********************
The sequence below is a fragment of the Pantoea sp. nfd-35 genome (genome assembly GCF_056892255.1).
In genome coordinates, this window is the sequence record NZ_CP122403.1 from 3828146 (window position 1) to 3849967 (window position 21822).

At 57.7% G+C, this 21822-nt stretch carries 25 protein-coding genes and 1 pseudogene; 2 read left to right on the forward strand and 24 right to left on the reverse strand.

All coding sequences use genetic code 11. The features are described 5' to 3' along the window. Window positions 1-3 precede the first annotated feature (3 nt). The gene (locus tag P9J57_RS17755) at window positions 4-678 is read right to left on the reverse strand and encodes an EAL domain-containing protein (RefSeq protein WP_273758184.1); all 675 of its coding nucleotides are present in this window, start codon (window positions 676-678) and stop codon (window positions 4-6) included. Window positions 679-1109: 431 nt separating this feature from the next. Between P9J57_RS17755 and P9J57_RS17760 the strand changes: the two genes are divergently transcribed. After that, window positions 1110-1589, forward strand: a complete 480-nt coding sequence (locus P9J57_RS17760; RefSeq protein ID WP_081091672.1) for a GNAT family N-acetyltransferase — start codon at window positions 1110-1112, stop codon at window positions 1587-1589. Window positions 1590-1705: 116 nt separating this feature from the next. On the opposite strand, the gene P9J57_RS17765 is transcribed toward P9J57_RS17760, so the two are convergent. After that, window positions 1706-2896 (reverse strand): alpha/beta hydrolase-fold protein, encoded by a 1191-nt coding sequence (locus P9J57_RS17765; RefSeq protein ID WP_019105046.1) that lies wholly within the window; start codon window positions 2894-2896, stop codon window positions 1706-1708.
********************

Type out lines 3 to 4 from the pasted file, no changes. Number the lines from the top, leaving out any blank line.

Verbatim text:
At 57.7% G+C, this 21822-nt stretch carries 25 protein-coding genes and 1 pseudogene; 2 read left to right on the forward strand and 24 right to left on the reverse strand.

All coding sequences use genetic code 11. The features are described 5' to 3' along the window. Window positions 1-3 precede the first annotated feature (3 nt). The gene (locus tag P9J57_RS17755) at window positions 4-678 is read right to left on the reverse strand and encodes an EAL domain-containing protein (RefSeq protein WP_273758184.1); all 675 of its coding nucleotides are present in this window, start codon (window positions 676-678) and stop codon (window positions 4-6) included. Window positions 679-1109: 431 nt separating this feature from the next. Between P9J57_RS17755 and P9J57_RS17760 the strand changes: the two genes are divergently transcribed. After that, window positions 1110-1589, forward strand: a complete 480-nt coding sequence (locus P9J57_RS17760; RefSeq protein ID WP_081091672.1) for a GNAT family N-acetyltransferase — start codon at window positions 1110-1112, stop codon at window positions 1587-1589. Window positions 1590-1705: 116 nt separating this feature from the next. On the opposite strand, the gene P9J57_RS17765 is transcribed toward P9J57_RS17760, so the two are convergent. After that, window positions 1706-2896 (reverse strand): alpha/beta hydrolase-fold protein, encoded by a 1191-nt coding sequence (locus P9J57_RS17765; RefSeq protein ID WP_019105046.1) that lies wholly within the window; start codon window positions 2894-2896, stop codon window positions 1706-1708.